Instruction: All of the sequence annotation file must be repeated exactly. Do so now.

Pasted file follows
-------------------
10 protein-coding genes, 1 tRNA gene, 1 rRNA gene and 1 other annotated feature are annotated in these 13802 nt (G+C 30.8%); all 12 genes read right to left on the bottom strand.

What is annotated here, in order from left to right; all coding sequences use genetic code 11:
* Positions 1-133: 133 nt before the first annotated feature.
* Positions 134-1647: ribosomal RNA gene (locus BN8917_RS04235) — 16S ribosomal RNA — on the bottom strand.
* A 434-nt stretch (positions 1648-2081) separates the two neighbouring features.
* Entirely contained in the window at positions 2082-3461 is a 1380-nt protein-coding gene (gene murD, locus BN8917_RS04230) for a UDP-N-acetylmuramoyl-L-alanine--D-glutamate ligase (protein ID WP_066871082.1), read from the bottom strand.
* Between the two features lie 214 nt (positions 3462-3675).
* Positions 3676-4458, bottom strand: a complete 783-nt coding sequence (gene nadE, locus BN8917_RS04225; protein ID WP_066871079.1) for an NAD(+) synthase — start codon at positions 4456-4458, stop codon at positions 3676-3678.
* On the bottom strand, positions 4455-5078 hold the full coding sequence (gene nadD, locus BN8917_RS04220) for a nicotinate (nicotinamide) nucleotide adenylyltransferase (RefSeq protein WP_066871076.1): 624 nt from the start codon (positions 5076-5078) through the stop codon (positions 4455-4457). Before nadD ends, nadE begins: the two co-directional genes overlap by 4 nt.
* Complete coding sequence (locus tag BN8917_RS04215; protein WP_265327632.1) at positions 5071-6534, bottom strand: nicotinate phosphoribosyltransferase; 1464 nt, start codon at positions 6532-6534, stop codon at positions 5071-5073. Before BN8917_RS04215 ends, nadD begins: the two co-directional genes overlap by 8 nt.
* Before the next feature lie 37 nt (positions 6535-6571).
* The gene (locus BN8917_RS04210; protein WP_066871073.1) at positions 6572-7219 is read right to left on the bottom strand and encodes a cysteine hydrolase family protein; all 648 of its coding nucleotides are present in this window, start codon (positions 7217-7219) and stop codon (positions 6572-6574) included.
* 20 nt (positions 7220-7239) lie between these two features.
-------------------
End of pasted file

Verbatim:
10 protein-coding genes, 1 tRNA gene, 1 rRNA gene and 1 other annotated feature are annotated in these 13802 nt (G+C 30.8%); all 12 genes read right to left on the bottom strand.

What is annotated here, in order from left to right; all coding sequences use genetic code 11:
* Positions 1-133: 133 nt before the first annotated feature.
* Positions 134-1647: ribosomal RNA gene (locus BN8917_RS04235) — 16S ribosomal RNA — on the bottom strand.
* A 434-nt stretch (positions 1648-2081) separates the two neighbouring features.
* Entirely contained in the window at positions 2082-3461 is a 1380-nt protein-coding gene (gene murD, locus BN8917_RS04230) for a UDP-N-acetylmuramoyl-L-alanine--D-glutamate ligase (protein ID WP_066871082.1), read from the bottom strand.
* Between the two features lie 214 nt (positions 3462-3675).
* Positions 3676-4458, bottom strand: a complete 783-nt coding sequence (gene nadE, locus BN8917_RS04225; protein ID WP_066871079.1) for an NAD(+) synthase — start codon at positions 4456-4458, stop codon at positions 3676-3678.
* On the bottom strand, positions 4455-5078 hold the full coding sequence (gene nadD, locus BN8917_RS04220) for a nicotinate (nicotinamide) nucleotide adenylyltransferase (RefSeq protein WP_066871076.1): 624 nt from the start codon (positions 5076-5078) through the stop codon (positions 4455-4457). Before nadD ends, nadE begins: the two co-directional genes overlap by 4 nt.
* Complete coding sequence (locus tag BN8917_RS04215; protein WP_265327632.1) at positions 5071-6534, bottom strand: nicotinate phosphoribosyltransferase; 1464 nt, start codon at positions 6532-6534, stop codon at positions 5071-5073. Before BN8917_RS04215 ends, nadD begins: the two co-directional genes overlap by 8 nt.
* Before the next feature lie 37 nt (positions 6535-6571).
* The gene (locus BN8917_RS04210; protein WP_066871073.1) at positions 6572-7219 is read right to left on the bottom strand and encodes a cysteine hydrolase family protein; all 648 of its coding nucleotides are present in this window, start codon (positions 7217-7219) and stop codon (positions 6572-6574) included.
* 20 nt (positions 7220-7239) lie between these two features.